Consider, if you will, the High Altar flooded with the light of an hundred or more candles and bedecked with flowers, in the midst whereof stands the Blessed Sacrament in a golden Monstrance.
Arrayed around the Sanctuary are priest, deacon, sub-deacon, clerks, servers and brothers. The schola in robes stand in the nave outside the Sanctuary singing the praises of God whose blessed Body is enthroned upon high.
In the pews the Faithful look up with adoration at the tiny white Host that lies within its golden throne.
It is Benediction of the Blessed Sacrament at the commencment of the Quarant'ore (or Forty Hours) devotions at the Brompton Oratory.
To an outsider it seems unusual indeed.
Why are all these people focusing so much devotion and splendour on the small white circle so lavishly encased upon high?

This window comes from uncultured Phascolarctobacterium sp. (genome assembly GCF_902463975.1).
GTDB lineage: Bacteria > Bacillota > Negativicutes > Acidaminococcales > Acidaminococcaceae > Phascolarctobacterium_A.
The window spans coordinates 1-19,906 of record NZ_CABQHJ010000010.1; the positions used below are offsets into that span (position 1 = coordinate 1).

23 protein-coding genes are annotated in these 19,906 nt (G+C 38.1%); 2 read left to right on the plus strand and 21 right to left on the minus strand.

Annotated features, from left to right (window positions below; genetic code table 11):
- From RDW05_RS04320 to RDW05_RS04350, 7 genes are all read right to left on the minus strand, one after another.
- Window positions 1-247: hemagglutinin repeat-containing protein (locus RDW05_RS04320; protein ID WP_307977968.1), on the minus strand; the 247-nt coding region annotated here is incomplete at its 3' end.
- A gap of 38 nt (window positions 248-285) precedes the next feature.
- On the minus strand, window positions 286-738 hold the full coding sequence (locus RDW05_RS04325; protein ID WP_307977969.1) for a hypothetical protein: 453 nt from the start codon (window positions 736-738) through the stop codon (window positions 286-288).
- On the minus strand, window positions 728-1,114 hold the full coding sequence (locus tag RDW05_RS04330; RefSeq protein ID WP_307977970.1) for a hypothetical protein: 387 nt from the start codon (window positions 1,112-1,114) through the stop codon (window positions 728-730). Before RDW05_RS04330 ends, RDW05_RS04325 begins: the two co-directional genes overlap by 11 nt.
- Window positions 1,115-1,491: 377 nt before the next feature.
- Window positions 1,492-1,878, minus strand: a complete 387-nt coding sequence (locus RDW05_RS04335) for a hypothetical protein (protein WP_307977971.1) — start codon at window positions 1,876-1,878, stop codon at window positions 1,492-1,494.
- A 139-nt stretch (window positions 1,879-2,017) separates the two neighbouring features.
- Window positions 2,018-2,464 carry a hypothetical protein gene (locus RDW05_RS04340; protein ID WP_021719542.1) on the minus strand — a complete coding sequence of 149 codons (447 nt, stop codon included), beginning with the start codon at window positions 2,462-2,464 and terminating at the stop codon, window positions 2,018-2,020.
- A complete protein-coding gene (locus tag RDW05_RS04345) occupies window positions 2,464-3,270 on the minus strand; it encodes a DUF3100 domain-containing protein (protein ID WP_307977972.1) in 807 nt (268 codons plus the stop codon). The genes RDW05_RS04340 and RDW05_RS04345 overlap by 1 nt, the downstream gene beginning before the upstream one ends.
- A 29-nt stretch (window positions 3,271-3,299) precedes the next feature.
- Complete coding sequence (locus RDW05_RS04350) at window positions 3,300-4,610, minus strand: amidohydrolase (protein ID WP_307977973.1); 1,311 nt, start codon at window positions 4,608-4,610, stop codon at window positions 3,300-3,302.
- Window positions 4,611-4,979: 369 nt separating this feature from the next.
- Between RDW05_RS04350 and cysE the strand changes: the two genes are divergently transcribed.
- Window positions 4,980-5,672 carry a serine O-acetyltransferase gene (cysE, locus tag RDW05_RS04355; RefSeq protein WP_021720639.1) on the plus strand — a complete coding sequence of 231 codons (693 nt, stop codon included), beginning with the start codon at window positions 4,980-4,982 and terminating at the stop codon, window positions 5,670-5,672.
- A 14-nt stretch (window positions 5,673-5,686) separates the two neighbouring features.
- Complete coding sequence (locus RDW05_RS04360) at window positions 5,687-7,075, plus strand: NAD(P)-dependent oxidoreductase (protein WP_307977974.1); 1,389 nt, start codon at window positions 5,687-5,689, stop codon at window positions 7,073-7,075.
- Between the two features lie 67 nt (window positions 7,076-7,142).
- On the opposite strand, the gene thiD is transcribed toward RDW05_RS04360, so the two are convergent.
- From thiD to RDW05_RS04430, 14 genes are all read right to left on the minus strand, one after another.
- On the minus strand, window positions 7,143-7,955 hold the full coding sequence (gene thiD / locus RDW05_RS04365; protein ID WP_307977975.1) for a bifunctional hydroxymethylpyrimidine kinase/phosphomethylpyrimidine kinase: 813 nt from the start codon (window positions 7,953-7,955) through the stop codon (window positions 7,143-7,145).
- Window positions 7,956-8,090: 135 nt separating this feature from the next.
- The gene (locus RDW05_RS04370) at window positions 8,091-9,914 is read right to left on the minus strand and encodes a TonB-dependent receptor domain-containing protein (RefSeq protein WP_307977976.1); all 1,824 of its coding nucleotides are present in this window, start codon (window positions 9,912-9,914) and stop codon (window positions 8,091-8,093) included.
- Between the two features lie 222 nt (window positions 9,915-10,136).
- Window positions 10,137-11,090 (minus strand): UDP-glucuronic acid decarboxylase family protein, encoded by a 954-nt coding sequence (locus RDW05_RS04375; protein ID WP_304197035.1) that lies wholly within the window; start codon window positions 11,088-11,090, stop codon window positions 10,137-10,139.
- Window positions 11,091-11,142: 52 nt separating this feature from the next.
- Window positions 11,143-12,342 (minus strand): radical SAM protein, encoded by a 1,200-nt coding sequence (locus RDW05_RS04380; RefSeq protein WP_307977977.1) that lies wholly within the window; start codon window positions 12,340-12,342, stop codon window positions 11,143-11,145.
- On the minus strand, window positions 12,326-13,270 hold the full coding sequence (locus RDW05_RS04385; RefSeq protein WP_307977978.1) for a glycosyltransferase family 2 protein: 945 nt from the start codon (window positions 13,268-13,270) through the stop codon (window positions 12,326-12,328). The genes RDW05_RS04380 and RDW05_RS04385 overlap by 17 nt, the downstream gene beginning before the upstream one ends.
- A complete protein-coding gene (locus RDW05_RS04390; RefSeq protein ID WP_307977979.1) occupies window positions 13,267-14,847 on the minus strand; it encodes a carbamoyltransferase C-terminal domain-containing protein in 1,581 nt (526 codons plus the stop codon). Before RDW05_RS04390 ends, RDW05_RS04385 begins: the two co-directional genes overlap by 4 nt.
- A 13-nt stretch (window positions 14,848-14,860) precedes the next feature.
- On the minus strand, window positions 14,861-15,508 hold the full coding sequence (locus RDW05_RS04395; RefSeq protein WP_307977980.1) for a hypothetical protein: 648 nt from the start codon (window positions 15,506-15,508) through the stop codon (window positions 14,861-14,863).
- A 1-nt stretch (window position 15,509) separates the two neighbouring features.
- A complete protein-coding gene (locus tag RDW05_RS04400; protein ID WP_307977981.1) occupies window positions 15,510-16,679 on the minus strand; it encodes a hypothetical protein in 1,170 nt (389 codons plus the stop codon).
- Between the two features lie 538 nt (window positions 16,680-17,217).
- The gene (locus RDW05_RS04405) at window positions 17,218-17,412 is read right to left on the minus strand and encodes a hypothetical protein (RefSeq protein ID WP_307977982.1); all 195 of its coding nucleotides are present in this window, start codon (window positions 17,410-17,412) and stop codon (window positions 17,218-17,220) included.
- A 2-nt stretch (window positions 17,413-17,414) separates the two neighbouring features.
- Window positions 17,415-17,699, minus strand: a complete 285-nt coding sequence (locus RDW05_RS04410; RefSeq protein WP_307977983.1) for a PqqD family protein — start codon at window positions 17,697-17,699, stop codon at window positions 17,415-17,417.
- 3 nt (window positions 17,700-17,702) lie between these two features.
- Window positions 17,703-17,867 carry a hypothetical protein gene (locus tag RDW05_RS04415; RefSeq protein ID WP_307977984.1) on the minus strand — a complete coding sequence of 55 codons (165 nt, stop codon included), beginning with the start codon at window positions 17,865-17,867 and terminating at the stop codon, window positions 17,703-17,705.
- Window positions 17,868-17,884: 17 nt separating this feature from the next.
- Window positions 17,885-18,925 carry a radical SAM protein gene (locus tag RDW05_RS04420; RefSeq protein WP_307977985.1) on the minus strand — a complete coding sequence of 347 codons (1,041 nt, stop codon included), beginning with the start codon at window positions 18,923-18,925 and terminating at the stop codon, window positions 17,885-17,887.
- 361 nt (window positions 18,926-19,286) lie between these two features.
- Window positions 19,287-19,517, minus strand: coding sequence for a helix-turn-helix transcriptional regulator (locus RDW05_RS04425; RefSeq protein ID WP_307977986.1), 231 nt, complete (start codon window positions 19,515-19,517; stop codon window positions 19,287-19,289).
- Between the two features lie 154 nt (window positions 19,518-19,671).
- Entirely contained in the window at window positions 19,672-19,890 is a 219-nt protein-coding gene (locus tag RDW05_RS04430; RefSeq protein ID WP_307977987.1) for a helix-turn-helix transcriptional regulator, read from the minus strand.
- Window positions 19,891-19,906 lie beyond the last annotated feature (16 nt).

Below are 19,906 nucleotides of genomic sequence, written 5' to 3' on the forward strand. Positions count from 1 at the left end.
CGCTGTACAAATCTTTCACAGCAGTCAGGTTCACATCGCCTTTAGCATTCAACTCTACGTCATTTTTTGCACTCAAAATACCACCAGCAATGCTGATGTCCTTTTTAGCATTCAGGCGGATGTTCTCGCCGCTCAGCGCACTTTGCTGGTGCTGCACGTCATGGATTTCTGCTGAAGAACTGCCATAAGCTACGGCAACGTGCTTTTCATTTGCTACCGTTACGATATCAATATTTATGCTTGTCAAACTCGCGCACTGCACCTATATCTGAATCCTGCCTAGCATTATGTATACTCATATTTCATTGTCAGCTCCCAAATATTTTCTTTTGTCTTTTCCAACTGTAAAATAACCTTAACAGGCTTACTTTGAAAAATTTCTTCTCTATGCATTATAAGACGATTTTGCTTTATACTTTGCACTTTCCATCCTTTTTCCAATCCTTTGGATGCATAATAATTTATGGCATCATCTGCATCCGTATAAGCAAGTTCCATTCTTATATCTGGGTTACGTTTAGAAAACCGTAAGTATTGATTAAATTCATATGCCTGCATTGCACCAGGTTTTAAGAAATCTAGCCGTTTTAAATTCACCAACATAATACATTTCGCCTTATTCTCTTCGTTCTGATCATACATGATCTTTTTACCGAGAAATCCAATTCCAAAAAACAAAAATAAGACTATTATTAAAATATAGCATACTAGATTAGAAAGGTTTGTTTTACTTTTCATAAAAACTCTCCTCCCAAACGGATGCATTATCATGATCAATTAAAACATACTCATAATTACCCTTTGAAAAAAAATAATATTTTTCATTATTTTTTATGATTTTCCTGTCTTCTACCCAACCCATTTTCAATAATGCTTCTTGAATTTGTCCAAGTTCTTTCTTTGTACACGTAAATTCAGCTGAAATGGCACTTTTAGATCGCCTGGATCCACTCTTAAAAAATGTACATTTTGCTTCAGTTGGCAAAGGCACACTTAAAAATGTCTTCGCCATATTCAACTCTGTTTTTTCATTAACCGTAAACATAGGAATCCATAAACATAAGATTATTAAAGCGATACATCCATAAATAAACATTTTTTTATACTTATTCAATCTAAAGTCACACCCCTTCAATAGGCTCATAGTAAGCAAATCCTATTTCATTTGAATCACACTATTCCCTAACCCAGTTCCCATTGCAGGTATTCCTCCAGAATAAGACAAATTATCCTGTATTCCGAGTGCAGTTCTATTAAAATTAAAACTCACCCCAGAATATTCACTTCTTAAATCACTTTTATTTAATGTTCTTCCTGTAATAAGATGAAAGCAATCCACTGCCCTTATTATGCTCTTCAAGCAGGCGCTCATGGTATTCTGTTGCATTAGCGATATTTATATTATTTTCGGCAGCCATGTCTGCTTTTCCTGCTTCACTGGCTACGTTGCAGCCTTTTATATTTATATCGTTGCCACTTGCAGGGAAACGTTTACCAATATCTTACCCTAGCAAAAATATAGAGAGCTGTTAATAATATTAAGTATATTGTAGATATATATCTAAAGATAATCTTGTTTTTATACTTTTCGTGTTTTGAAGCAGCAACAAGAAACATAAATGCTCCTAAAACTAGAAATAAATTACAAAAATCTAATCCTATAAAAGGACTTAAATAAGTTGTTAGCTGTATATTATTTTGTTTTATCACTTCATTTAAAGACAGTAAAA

What can this mean?
How can so small a thing be the focus of so much attention and solicitude?
Well, it is perhaps rather remarkable.
In former times, popes and emperors, bishops and kings, dukes and prelates knelt before the tiny disc of wheaten bread in the self-same way but perhaps with even greater solemnity, pageantry and awe.
Who but God could ever have conceived of such an idea, combining, as it does, the due splendour that is, and ought, to be accorded to the Almighty but at the same presenting Himself to us in so simple and humble a form, concealing His might and greatness in the form of the food of the poor, simple bread?
Without doubt it is the same God that chose to come to save His people, the world and creation in the form of a new-born babe - weak, tiny and helpless, mewling in the arms of His mother and suckling at the maternal breast. The greatness of God is even more magnified by the depths of His extraordinary humility: He keeps Heaven and Hell, and the whole Universe and all Creation, in being whilst simultaneously appearing to men as a tiny child or a morsel of bread.
Who but God could have thought of such a marvellous idea?